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Chris Witaske, left, Max Greenfield, centre back, and Taraji P. Henson in What Men Want.

Jess Miglio/Paramount Pictures.

What Men Want

Directed by: Adam Shankman

Written by: Tina Gordon, Peter Huyck and Alex Gregory

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Starring: Taraji P. Henson, Tracy Morgan and Aldis Hodge

Classification: R; 117 minutes

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Whether or not you’re a fan of Nancy Meyers, there is one undeniable thread to her work: she makes compassionate films about men and women feeling vulnerable and, even more so, men and women feeling vulnerable out loud and with one another. There is a reason that she, similar to the late Nora Ephron, has come to be synonymous with a category of filmmaking historically associated with female audiences: she paints the women and men of her films with the same brush, however broad. She makes space for stories that centre women (albeit, mostly white women) and the ways in which their feelings and experiences shape their relationships with men – and, importantly, other women – around them.

So the decision to remake What Women Want – a film that, despite starring Mel Gibson, is so exemplary of these tendencies of Meyers as a filmmaker – is not one that should be made without considered thought. Her string of 1990s and early 2000s romantic comedies have become oft-parodied contemporary classics for a reason. Much like the early 20th-century screwball comedies Meyers’s films hark back to (or, attempt to update with a modern sheen and penchant for women clad in high-end neutral basics), her directorial style is unobtrusive and distinctively breezy. Making a film with the specific lightness of touch that Meyers’s most-appreciated comedies (Father of the Bride, The Parent Trap, Something’s Gotta Give) are inherently imbued with is not as easy as it looks.

Which is why Adam Shankman’s gender-reversed retelling, What Men Want, doesn’t land as lightly. Shankman’s update welcomingly swaps Mel Gibson for Taraji P. Henson, who stars as Ali, an ambitious sports marketing agent working within an all-male company. Positioned as an unsophisticated man-eater type in her romantic relationships, Ali’s perceived inability to connect with men has halted her professional advancement by the men who hold all of the power to promote her.

Taraji P. Henson stars as Ali, an ambitious sports marketing agent working within an all-male company.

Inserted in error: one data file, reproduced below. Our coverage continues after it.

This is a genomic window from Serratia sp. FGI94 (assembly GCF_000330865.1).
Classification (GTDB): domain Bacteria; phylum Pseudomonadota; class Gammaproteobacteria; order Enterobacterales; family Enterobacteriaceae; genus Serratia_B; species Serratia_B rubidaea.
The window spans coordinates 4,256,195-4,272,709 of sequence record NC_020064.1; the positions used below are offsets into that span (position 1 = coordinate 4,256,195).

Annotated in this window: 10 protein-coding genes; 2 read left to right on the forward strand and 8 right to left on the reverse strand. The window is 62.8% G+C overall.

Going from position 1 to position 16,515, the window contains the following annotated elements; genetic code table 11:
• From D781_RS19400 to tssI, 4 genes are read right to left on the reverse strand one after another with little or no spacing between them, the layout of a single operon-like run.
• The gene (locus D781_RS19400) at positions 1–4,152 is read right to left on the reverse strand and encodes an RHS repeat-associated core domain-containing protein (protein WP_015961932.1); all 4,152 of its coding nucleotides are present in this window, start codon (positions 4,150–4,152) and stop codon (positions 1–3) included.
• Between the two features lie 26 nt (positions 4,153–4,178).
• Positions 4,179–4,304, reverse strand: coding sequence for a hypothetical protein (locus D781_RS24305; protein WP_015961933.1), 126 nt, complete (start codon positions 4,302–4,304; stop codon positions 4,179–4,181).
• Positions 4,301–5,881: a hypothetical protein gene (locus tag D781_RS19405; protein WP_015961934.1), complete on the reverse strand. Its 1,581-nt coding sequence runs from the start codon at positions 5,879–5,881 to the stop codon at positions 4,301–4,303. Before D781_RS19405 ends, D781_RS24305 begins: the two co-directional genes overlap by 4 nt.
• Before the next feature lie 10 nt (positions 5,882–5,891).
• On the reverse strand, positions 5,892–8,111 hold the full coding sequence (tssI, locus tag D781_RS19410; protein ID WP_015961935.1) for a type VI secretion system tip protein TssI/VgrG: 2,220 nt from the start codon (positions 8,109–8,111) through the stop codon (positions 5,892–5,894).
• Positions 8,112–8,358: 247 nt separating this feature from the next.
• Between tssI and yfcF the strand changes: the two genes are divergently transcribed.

Jess Miglio/Paramount Pictures.

While 2000’s What Women Want is unmistakably a film of Meyers’s own making, Shankman’s film distinguishes itself through a (mostly) refreshing R-rated approach to humour and movements, however unsubtle, toward grappling with the notion of retelling such a story in 2019. This is most often apparent in its half-hearted invocations of the inimitable Cardi B (key word: inimitable), as well as its attempts at conceptualizing a black female lead with a self-winking (and too self-congratulatory) awareness of our current cultural climate. One scene has Ali’s white assistant comment that he is unsure if, even upon her request, he is allowed to compliment her on her butt. It is funny, but is it well-executed? Not particularly.

This isn’t to say that What Men Want fails because of these necessary changes to its story, but rather that these changes require a level of skill that hasn’t been developed enough here. Early in the film, Ali, frustrated by her failure to make partner, asks her father, “How am I supposed to win when the system is rigged against me?” It’s a shame that this type of nuance is not revisited throughout the rest of the film.

The movie’s most glaring element, however, is not its successes or failings at its particular brand of post-woke cultural literacy, but rather its concept of reversing the gender roles altogether. In Meyers’s iteration, Gibson’s character learns, however problematically, the value of making a compassionate and respectful space for the women around him – not just the women he is related to and not just the women he is romantically involved with. The greatest success of What Women Want was its centring of women’s feelings (and emotional vulnerability and care) as a powerful form of knowledge for all.

What Men Want is instead content to lead with its appraisal of Ali as inept at dealing with the male psyche, and position male knowledge as the be-all-and-end-all of professional and emotional success. What the film skirts around is the fact that, for most women, being able to hear the inner thoughts of men – or, for those of the #NotAllMen contingent, this film’s men in particular – would be an unsurprisingly less welcome gift, never mind one likely to spur some life-altering level of inspired personal growth and self-reflection.

Taraji P. Henson as Ali and Max Greenfield in What Men Want.

Jess Miglio/Paramount Pictures.

Meyers’s film ends with Gibson telling his romantic interest, “Guys like that ex-husband of yours made you feel like the price you pay for just being you is that you don’t get to have love. That you weren’t really a winner.” In contrast, What Men Want is a film where, for example, Ali willingly losing a poker game to a powerful man is supposedly a lesson of selflessness to be learned (and the idea that this specific lesson will somehow correlate to a strengthening of her friendships with women). The concept of a woman being a “winner” and of being the best version of herself because she has a better understanding of “what men want”? That ain’t it. Say what you will about Nancy Meyers, but at least she knew that.

What Men Want opens Feb. 8.

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